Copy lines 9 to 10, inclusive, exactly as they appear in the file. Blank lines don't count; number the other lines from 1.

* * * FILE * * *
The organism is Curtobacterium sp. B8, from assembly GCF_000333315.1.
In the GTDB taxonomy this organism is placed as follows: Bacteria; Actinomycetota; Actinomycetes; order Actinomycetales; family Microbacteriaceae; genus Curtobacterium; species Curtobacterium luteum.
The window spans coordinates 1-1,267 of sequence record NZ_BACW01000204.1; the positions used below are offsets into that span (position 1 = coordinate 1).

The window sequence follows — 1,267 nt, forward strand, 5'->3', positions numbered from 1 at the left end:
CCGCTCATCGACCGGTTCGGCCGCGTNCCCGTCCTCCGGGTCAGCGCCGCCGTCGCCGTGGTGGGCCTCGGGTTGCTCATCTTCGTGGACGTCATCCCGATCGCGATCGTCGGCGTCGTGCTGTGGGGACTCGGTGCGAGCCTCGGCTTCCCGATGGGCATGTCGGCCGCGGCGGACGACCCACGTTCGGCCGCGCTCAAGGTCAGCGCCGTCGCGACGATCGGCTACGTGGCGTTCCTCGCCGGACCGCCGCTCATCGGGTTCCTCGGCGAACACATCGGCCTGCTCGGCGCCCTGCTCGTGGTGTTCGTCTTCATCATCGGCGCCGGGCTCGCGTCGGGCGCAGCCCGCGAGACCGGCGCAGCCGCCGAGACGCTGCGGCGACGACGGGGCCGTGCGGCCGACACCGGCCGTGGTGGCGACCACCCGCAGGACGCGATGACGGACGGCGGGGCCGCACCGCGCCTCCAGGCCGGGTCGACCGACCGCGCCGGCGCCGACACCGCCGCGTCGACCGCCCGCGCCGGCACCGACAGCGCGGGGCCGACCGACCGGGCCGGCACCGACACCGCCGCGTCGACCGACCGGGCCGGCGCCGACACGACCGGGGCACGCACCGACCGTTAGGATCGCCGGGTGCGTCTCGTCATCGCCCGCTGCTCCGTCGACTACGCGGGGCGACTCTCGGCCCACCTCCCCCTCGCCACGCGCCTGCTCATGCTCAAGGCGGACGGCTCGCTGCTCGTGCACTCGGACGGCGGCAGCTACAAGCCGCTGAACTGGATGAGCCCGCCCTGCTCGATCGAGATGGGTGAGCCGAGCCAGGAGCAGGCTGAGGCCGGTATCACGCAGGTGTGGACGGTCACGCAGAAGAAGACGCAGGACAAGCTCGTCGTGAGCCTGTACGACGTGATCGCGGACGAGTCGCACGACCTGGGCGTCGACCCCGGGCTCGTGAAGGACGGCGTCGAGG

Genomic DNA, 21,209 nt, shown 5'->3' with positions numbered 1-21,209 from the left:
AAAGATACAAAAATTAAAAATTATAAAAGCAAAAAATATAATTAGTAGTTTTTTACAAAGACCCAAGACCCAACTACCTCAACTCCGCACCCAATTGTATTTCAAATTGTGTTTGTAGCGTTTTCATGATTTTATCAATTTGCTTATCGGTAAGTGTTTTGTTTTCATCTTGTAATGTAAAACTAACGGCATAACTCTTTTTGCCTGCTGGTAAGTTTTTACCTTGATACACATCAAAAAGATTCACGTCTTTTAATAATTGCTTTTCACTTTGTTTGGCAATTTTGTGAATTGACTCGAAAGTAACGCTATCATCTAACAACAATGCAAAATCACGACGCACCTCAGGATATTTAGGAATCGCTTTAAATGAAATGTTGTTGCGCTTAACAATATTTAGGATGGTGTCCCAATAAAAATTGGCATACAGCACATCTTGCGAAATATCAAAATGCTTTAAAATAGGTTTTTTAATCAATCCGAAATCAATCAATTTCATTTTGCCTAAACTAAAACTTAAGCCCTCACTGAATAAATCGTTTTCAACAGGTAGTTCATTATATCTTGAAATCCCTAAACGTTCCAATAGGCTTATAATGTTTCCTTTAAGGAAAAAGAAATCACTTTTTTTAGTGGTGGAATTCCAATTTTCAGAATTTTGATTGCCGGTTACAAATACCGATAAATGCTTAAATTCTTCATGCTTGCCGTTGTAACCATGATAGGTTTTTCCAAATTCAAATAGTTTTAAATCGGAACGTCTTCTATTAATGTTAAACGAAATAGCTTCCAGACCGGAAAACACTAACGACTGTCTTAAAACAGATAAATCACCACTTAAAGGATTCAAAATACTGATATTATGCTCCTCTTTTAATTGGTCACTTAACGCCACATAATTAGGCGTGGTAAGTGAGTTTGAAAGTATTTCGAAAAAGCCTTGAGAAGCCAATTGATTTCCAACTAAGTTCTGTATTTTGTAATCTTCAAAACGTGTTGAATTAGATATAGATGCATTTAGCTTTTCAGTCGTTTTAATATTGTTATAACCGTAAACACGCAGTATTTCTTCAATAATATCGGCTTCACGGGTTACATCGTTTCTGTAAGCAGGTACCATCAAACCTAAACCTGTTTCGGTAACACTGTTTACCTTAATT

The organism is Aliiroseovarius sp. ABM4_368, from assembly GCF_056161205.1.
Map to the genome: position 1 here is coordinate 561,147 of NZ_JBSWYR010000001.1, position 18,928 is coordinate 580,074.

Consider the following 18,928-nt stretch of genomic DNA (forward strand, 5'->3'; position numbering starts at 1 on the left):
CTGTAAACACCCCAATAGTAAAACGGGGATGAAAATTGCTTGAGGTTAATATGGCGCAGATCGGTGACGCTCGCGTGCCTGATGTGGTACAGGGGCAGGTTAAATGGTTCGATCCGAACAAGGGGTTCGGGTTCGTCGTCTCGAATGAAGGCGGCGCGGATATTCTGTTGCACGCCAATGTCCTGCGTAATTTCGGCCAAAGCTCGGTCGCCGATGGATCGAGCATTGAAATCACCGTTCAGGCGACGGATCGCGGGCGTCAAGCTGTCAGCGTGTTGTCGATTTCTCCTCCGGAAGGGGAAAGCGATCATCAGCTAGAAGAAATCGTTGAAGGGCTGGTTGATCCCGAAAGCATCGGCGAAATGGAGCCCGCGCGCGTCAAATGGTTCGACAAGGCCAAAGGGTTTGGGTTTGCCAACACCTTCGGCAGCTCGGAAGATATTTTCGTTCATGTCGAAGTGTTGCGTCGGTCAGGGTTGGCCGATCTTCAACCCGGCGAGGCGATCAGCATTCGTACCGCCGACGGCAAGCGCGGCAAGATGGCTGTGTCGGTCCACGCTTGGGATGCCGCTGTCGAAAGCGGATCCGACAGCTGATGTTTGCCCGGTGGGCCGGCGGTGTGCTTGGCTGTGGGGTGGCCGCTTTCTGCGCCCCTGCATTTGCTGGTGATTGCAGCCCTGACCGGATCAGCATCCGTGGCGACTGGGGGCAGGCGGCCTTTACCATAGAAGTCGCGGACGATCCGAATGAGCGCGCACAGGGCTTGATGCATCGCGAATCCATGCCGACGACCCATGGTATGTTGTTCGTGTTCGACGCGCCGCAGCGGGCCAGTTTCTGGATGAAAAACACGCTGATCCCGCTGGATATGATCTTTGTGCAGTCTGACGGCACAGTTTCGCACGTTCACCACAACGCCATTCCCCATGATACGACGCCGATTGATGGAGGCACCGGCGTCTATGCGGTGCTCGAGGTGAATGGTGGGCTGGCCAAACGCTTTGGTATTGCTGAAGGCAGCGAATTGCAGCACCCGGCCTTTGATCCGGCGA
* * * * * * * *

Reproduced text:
Map to the genome: position 1 here is coordinate 561,147 of NZ_JBSWYR010000001.1, position 18,928 is coordinate 580,074.

Consider the following 18,928-nt stretch of genomic DNA (forward strand, 5'->3'; position numbering starts at 1 on the left):